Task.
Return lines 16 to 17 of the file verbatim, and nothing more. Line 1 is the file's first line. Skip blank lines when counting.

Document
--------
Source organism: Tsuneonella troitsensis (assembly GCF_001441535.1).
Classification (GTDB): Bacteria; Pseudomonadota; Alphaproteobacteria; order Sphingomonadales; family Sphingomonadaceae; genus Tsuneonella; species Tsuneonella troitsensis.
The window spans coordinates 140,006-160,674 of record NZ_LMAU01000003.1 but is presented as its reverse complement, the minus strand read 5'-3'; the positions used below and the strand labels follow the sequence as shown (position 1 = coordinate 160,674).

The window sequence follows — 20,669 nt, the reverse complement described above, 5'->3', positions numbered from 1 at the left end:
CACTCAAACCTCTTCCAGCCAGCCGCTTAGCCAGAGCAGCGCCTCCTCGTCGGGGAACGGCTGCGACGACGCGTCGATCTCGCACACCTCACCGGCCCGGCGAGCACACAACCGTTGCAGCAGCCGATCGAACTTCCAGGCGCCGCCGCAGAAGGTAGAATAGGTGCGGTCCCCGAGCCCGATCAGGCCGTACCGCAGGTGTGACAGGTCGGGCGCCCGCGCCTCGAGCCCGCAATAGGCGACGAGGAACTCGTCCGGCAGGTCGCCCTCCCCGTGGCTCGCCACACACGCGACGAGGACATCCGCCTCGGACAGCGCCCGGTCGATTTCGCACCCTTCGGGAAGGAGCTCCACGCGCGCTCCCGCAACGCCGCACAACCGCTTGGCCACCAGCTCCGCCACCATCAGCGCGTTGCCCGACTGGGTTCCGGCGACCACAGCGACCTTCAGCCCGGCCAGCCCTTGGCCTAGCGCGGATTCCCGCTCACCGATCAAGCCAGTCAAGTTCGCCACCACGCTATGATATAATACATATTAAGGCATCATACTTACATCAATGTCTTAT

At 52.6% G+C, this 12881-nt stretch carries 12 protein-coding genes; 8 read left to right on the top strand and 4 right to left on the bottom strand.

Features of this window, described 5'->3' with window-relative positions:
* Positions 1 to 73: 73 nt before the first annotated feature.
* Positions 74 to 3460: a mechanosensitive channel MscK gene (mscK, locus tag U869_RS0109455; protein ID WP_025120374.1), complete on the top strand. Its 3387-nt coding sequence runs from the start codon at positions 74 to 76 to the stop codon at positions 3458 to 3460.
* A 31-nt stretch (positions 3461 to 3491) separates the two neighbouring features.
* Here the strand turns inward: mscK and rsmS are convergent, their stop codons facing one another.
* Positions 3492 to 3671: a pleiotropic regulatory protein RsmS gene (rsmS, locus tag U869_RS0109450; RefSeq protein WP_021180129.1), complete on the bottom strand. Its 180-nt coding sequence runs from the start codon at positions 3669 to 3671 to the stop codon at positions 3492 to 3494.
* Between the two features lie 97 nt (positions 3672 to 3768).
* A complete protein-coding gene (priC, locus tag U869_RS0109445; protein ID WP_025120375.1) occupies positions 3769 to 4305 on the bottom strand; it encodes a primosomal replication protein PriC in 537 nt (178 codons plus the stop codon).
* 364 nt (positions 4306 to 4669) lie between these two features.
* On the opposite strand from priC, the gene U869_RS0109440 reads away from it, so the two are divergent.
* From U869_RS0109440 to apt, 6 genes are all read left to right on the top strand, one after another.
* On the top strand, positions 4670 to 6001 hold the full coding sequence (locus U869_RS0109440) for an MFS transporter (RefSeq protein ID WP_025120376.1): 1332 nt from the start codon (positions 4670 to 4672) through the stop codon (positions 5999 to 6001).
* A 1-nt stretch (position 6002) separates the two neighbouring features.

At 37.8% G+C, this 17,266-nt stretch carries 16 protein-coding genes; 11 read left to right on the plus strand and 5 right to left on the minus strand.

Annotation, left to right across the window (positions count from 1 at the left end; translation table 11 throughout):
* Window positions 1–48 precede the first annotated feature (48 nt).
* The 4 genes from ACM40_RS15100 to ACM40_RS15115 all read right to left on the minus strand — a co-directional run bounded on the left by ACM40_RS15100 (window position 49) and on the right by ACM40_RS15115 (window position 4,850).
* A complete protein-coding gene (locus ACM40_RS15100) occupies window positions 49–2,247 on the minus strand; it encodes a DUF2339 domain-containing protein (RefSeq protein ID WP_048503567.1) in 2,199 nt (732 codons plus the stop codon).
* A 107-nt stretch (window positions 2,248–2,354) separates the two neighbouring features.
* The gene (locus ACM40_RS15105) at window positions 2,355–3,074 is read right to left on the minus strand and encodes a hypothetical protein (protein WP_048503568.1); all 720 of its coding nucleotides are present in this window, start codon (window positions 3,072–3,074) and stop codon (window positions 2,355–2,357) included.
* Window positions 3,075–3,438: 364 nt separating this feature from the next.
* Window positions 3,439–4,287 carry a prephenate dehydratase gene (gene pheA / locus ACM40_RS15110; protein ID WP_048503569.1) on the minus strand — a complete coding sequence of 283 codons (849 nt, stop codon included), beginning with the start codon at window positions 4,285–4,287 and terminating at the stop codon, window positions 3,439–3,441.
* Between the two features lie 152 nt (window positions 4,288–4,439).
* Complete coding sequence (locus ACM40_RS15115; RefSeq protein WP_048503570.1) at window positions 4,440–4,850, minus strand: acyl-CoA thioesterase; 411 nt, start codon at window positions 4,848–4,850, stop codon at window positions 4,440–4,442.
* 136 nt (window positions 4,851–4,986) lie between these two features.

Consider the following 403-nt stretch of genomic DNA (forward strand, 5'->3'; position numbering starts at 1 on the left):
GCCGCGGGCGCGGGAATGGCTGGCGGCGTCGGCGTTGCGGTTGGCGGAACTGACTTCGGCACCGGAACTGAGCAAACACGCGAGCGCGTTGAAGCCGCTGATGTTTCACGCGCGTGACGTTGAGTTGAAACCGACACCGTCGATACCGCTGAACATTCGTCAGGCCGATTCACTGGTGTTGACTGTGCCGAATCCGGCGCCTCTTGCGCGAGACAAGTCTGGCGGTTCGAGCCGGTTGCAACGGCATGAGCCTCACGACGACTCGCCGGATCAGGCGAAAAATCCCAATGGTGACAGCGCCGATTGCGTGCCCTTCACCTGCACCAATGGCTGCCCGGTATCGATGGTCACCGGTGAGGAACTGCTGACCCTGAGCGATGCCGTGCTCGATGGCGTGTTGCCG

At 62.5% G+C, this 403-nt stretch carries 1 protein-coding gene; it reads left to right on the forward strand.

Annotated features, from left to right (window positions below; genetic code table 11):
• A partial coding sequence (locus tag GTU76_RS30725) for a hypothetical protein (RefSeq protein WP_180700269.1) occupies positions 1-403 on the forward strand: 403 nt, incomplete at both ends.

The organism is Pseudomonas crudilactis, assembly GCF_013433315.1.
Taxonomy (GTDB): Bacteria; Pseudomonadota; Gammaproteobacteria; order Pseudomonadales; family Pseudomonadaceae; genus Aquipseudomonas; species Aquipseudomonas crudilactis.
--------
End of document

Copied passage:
* On the opposite strand from priC, the gene U869_RS0109440 reads away from it, so the two are divergent.
* From U869_RS0109440 to apt, 6 genes are all read left to right on the top strand, one after another.